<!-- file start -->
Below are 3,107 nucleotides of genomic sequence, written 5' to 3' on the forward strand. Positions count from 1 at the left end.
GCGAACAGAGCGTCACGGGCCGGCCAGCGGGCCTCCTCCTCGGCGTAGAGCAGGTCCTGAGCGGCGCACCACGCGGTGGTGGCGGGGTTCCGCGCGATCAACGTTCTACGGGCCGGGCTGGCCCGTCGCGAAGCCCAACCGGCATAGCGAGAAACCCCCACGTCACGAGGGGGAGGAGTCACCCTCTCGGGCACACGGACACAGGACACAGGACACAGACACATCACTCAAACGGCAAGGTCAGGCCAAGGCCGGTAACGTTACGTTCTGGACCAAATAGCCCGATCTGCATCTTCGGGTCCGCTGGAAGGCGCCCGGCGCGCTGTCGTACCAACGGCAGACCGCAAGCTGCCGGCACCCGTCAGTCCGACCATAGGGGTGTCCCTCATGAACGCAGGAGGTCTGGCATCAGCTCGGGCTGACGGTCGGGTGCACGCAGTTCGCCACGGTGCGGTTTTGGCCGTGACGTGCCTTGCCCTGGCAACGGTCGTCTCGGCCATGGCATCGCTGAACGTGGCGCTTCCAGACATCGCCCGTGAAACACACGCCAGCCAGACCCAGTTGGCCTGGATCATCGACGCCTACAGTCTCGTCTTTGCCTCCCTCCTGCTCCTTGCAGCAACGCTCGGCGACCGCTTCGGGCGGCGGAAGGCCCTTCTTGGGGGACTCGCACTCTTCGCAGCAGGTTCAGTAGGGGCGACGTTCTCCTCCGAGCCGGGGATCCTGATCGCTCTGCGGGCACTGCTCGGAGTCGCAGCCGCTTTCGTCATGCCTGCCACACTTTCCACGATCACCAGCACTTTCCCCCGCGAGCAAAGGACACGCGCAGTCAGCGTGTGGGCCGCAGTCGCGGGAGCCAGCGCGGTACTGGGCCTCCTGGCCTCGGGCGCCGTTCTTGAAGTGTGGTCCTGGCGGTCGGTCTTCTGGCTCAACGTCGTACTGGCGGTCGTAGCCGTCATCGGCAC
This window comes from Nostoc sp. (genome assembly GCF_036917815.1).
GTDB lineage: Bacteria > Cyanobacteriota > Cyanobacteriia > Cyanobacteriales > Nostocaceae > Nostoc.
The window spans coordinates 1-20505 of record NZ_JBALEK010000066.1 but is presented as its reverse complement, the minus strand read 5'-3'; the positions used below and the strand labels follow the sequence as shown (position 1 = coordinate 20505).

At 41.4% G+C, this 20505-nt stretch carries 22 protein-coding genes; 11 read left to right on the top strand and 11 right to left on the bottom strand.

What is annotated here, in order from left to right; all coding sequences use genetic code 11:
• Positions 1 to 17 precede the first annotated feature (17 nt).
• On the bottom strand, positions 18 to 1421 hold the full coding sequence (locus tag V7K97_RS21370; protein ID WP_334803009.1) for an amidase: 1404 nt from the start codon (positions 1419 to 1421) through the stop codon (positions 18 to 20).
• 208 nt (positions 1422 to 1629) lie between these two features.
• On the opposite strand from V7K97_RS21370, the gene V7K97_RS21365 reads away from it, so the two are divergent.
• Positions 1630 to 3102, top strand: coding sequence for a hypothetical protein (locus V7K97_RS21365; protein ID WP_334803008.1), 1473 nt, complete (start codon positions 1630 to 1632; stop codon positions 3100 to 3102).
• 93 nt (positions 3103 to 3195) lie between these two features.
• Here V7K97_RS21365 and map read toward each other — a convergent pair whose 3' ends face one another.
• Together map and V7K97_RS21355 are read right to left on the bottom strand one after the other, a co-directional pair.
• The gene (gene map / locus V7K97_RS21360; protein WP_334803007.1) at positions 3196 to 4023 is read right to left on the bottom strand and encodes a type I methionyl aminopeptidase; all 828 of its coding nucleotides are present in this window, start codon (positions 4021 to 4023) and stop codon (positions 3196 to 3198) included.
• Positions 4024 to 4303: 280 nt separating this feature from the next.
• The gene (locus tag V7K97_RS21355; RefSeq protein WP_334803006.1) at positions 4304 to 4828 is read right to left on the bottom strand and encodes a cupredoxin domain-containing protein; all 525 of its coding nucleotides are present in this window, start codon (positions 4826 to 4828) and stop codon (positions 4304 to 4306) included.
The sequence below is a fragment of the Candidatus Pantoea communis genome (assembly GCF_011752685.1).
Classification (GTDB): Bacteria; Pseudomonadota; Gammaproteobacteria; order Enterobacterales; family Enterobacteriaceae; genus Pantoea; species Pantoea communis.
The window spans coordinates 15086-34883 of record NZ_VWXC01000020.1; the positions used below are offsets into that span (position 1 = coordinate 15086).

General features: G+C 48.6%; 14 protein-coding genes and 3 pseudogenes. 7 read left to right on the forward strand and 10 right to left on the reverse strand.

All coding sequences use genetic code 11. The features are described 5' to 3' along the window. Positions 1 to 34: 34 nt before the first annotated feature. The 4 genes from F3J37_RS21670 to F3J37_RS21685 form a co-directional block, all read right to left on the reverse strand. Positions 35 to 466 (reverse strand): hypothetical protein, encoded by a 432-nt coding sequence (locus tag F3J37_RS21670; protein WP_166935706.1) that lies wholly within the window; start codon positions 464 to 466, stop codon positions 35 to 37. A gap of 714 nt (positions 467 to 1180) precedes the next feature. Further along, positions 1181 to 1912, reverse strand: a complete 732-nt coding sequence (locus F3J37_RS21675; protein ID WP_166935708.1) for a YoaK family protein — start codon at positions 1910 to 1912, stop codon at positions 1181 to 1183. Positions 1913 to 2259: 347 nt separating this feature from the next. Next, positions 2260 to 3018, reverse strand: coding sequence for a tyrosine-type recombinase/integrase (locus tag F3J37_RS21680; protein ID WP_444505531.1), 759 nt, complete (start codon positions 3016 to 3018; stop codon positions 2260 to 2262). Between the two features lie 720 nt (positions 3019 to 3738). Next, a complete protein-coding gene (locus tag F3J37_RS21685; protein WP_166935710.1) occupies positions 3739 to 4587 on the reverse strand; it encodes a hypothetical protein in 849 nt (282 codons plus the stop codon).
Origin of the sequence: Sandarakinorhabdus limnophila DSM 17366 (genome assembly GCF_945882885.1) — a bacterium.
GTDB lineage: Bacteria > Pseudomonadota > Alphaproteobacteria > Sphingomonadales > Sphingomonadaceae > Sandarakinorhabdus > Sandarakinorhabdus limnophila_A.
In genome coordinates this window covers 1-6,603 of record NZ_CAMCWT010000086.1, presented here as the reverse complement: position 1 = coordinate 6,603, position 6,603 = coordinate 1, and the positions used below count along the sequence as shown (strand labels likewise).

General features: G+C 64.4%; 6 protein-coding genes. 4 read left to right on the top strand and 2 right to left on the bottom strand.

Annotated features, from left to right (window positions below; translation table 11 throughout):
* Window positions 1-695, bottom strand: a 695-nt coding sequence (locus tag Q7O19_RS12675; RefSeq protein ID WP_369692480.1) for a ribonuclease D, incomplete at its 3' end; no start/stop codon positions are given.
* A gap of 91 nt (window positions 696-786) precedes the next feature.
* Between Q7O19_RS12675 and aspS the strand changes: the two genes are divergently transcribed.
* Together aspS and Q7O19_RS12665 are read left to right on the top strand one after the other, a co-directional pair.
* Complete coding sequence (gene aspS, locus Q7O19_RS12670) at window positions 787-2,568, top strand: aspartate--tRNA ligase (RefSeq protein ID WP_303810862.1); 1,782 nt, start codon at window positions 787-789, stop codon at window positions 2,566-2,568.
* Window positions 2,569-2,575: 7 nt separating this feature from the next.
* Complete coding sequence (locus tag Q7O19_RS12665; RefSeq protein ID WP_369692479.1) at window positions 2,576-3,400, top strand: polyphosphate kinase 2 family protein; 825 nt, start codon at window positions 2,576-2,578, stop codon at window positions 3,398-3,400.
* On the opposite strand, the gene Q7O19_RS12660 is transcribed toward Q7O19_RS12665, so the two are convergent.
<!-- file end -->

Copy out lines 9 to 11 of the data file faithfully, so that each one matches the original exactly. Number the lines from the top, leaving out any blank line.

• On the bottom strand, positions 18 to 1421 hold the full coding sequence (locus tag V7K97_RS21370; protein ID WP_334803009.1) for an amidase: 1404 nt from the start codon (positions 1419 to 1421) through the stop codon (positions 18 to 20).
• 208 nt (positions 1422 to 1629) lie between these two features.
• On the opposite strand from V7K97_RS21370, the gene V7K97_RS21365 reads away from it, so the two are divergent.